Kinnelon Library Staff Working to Help With Financial Situation
Librarian said times have not been easy for the library, but it remains a valuable asset to the community.
The following is a Letter to the Editor submitted by Maryellen Liddy, a teen and reference librarian at the Kinnelon Public Library. If you would like to submit a Letter to the Editor, email it to firstname.lastname@example.org
I am the teen/reference librarian at Kinnelon Library. I am not writing here to comment on the management of the library by our director, the board of trustees, or the mayor and town council. I wish only to express to Patch readers that the library staff has done everything within our power to cut costs and help the library continue to function at a very high level throughout this fiscal crisis.
While the community may only now be aware of the library's financial issues, staff members have known about them for quite some time. We are in the third year of a five-year salary freeze. All of us are paying greater contributions toward our pensions and those contributions will continue to rise each year. The full-time staff members who receive health care benefits are paying increasingly higher percentages of their policies. Those percentages will also continue to rise steadily. We have not asked for or received a salary increase to offset these deductions.
Though the article mentions the recent attrition of one staff member, no outgoing staff has been replaced over the last two and a half years, resulting in a loss each week of roughly 50 manpower hours. Hours have also been reduced for some of our part-time staff members who are involved in all aspects of the library's functioning. Staff complied with the reductions, which greatly increased our individual workloads. Despite the manpower shortages, we continue to provide the same outstanding service with the same number of public hours (barring the recently announced termination of four Sunday hours).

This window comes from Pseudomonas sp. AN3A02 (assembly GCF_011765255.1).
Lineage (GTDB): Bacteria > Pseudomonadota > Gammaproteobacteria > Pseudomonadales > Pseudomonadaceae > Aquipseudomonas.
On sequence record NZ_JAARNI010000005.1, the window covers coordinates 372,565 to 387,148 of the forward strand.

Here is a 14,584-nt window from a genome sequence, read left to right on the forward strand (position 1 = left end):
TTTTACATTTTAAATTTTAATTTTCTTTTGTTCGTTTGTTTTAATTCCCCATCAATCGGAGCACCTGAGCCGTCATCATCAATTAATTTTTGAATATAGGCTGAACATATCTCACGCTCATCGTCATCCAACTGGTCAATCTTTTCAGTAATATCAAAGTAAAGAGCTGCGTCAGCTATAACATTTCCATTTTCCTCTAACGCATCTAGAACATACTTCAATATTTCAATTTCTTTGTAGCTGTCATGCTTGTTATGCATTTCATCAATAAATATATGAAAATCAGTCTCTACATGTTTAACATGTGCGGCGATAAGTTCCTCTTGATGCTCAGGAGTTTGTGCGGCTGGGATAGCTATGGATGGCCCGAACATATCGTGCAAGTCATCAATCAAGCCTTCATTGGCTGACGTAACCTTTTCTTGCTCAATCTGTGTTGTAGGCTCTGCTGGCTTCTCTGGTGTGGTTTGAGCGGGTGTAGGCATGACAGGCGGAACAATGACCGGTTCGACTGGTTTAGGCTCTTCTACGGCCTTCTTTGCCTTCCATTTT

For anyone who may believe the staff is overpaid, I should mention that we are the only non-unionized workforce left within Kinnelon’s municipal government. Interested parties may visit nj.com's "By the Numbers" feature and examine the salaries for non-management library staff. Some of us, including me, are in positions that require a master's degree.
With nearly nine years experience in the public and private library sectors and that advanced degree, I earn an annual salary of just over $51,000. This figure is about $500 over the New Jersey Library Association's minimum, entry level salary for a librarian with a master's degree. For comparison's sake, I would encourage people to view the salaries of employees with an advanced degree in other borough-run entities. On the issues of salary and workload, we employees have done everything asked of us to ease the library's financial issues.
The library’s 2011 raw data can be found here. Of the 10,248 Kinnelon residents, roughly half have library cards. In 2011, patrons made over 100,000 visits to the library during our 2,578 public hours. At a local taxpayer cost of around $200 per household, we are a tremendous value to the community. If you aren't a library card holder, or haven't visited the library recently, I would encourage you to stop by and see for yourself the many wonderful things such a small amount of your tax dollars support.